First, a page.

When he was younger, my dad was in a rock band.
He played guitar — and I’m pretty sure he sang too, although I haven’t heard any proof of this yet — so, ever since I was a young kid, we’ve always had a shared interest in music, specifically, rock and roll.
This past summer, as he was messing around on his guitar, he explained to me that he’s never been able to read music — instead, learning how to play songs “by ear.” And in anticipation of Phish’s summer run — along with my dad’s blatant lack of Phish-fever (He’s into classic rock.) — I decided to test how good his ear really was, myself.
So, I put on a song — “Mike’s Song,” to be exact — with a very distinct guitar melody and asked him to play it.
Within seconds, my father was playing a riff that might not have been exactly what Trey plays in “Mike’s Song,” but it certainly sounded close enough for government work.
Needless to say, I bought into my dad’s claim that he could play music entirely by ear. I was impressed.
He then told me that a lot of famous guitarists played by ear as well. Clapton played by ear. Delta blues legend Robert Johnson couldn’t read music. Hendrix couldn’t read music. None of the f*ckin’ Beatles could read music. I was astonished.
The idea that so many famous musicians were able to create such intricate musical compositions without a set language — or alphabet, if you will — to transpose sound was baffling. In order to play music by ear, there needs to be some sort of mechanism found in the brain that allows one to hear sounds without them actually being present.
Instead of hearing a specific melody and being able to spell it out by “A, E and D-flat,” for instance, someone who plays music entirely by ear would only be able to identify a given tune or riff by saying, “It sounds like this,” and then proceeding to play or hum it.
And while you can teach someone how to play music by reading notes, being able to play music by ear is something that usually comes to certain musicians naturally. My father, for instance, probably could’ve been equally as good of a guitar player by learning how to read music, prior. But the same couldn’t be said for him with regard to playing by ear.
Now that isn’t to say you can’t train your ear to better distinguish certain notes, a skill known as “relative pitch.” As you play an instrument or learn to sing, your ear will undoubtedly get better at matching notes and detecting pitch.
However, the ability to sing, or play, or recognize a note based purely off memory without missing a sharp or flat, that’s something you’re either born with or you’re not. That’s “perfect pitch.” And sadly, after messing around with my dad’s guitars, I’ve learned over time that this skill was not passed down to me.
The other day, my friend sent me a pretty sensational video. The video showed a young boy sitting in front of a piano, as an older gentleman played various notes — and, then, chords — behind him. With each sound he played, he asked the boy to call out its technical name as quickly as possible, fully by ear, mind you.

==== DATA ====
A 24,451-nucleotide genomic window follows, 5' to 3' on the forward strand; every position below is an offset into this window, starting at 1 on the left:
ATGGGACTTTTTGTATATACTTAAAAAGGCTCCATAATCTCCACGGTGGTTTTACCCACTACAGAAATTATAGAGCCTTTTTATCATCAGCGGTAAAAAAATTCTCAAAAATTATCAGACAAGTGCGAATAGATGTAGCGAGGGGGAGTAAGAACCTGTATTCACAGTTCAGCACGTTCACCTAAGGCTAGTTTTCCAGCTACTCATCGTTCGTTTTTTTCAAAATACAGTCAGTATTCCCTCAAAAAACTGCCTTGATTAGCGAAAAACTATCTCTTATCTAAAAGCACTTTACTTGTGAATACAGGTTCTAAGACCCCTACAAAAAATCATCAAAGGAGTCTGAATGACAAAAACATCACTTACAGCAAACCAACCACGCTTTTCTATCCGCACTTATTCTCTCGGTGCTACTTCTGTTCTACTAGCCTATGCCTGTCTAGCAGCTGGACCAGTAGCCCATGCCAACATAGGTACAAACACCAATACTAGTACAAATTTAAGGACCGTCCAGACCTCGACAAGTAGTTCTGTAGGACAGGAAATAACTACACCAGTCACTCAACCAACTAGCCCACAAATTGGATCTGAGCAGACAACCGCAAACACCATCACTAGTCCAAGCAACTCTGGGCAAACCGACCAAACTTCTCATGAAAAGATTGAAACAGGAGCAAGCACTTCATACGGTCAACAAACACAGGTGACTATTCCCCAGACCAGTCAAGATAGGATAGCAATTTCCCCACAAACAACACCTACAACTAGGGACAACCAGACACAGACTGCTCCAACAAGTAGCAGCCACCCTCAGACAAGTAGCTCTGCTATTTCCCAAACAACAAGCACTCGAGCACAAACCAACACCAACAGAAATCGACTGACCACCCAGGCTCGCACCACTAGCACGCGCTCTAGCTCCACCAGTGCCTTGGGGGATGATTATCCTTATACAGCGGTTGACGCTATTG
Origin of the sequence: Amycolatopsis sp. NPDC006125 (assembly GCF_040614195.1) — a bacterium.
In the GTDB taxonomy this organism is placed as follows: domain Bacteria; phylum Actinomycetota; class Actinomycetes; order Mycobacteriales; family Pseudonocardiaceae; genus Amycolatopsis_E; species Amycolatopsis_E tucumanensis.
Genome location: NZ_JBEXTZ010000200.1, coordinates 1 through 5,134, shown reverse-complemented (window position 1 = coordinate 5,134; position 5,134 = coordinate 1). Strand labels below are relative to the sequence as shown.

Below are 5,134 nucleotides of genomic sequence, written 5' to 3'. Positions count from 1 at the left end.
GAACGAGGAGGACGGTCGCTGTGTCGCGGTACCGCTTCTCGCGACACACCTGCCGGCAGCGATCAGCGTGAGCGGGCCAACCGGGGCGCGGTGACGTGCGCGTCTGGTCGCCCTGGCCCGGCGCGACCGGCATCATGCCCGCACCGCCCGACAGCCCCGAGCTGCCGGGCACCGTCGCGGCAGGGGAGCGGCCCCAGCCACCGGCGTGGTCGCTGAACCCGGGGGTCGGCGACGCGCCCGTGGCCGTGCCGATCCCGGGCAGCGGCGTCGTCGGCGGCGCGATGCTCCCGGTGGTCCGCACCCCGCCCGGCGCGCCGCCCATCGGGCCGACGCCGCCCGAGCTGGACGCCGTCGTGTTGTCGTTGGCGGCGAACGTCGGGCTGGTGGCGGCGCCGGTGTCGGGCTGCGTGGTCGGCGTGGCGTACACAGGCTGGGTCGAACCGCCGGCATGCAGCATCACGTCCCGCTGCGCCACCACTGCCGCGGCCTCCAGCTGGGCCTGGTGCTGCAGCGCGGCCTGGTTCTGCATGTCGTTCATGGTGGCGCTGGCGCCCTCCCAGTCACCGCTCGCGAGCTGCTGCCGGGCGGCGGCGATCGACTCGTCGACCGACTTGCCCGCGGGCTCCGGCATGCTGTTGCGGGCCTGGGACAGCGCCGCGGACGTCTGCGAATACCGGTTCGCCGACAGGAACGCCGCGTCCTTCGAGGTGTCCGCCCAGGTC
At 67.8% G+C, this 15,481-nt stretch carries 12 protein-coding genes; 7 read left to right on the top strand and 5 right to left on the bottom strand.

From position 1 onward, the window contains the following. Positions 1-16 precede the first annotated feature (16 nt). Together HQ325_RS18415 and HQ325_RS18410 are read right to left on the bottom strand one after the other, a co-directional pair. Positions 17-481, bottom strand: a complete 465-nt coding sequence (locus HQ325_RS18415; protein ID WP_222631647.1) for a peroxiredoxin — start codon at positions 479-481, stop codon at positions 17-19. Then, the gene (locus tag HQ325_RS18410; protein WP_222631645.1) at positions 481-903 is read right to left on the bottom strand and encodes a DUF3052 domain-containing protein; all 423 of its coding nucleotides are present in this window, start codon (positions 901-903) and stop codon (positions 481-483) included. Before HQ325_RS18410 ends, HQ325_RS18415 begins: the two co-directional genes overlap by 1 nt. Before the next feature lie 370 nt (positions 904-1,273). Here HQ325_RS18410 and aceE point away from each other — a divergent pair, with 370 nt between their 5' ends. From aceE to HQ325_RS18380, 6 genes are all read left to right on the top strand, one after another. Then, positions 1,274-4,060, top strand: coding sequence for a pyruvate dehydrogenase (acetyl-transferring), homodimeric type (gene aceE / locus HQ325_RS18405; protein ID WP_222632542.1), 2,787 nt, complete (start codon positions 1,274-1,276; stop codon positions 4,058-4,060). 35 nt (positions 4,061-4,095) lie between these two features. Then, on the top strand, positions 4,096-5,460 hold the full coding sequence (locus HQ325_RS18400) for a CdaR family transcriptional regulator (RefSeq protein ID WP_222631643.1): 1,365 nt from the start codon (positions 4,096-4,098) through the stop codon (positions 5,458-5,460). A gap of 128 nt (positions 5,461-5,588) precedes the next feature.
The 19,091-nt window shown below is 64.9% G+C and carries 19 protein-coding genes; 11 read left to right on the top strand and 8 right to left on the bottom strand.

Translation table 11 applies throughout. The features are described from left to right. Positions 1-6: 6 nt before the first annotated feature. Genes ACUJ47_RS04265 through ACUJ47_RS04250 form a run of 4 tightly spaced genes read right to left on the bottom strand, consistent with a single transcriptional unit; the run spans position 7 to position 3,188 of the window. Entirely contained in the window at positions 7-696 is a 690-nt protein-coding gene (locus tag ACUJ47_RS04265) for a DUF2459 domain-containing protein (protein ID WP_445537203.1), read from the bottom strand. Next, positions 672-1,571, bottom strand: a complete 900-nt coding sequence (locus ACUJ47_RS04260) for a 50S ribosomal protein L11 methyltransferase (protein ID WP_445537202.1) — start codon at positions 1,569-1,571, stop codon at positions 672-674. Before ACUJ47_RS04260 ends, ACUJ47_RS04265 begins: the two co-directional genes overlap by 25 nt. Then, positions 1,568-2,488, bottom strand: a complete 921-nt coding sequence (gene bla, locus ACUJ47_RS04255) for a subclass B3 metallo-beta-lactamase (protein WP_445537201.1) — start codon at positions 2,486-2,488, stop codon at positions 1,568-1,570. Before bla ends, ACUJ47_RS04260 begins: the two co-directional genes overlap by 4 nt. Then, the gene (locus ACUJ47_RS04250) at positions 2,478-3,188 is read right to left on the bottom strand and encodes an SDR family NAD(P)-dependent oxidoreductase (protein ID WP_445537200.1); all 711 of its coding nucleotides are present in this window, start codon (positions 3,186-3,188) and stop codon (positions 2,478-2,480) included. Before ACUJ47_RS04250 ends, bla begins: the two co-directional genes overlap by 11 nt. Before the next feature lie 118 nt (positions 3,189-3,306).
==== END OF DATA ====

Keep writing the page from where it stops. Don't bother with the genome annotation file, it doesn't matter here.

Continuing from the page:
The first time I watched this video, my jaw dropped — there’s also a second installment, if you’re skeptical of its authenticity.
Note after note, chord after chord. I mean, this kid couldn’t miss. And that’s because this little guy has something that’s known as “absolute pitch,” or perfect pitch, meaning he has “the ability to re-create or identify a specific musical note based on memory alone,” as explained by Katherine Brooks.
Brooks, the senior arts editor at Huffington Post, continues to explain how this phenomenon might, in fact, arrive as a result of genetics. It is believed that only one in 10,000 people have it.
Stemming off the research done by University of California professor Diana Deutsch, we now have reason to believe that genes play a large role in perfect pitch, like any other type of natural skill.
For their experiment, Deutsch and researchers gathered 27 English-speaking adults with backgrounds of musical training (since before the age of six). Of these 27 test subjects, however, only seven had “perfect pitch.”
To target the sample with perfect pitch, researchers administered subjects with a standard memory test known as a digital span test to examine how many “digits a person can remember and immediately recall in the correct order,” Brooks writes.
Keep in mind, digital span tests are conducted in two ways: auditory and visual.
As one could probably assume, the seven subjects with “perfect pitch” naturally outperformed the rest of the sample throughout the auditory portion of the digital span test. That being said, when it came to the visual part of the test, there wasn’t much of a significant difference between the “perfect pitch” subjects and the rest of the group.
This is important because, as Brooks explains, the auditory portion of the digital span test has long been considered a “genetic component.” Therefore, people with perfect pitch might have a special type of “auditory memory” that is passed down genetically — and isn’t necessarily a result of strict musical training (although it certainly would help).
“Our finding therefore shows that perfect pitch is associated with an unusually large memory span for speech sounds, which, in turn, could facilitate the development of associations between pitches and their spoken languages early in life,” Deutsch asserts.
I suppose it’s like anything else.
I mean, in order to be a professional basketball player, a certain level of practice and training is required. Things like dribbling and shooting require a great deal of work before one can become proficient at them. Still, being born with a number of genetic gifts — you know, things like height and athleticism — undoubtedly go a long way too.
Some people are just born to do certain things.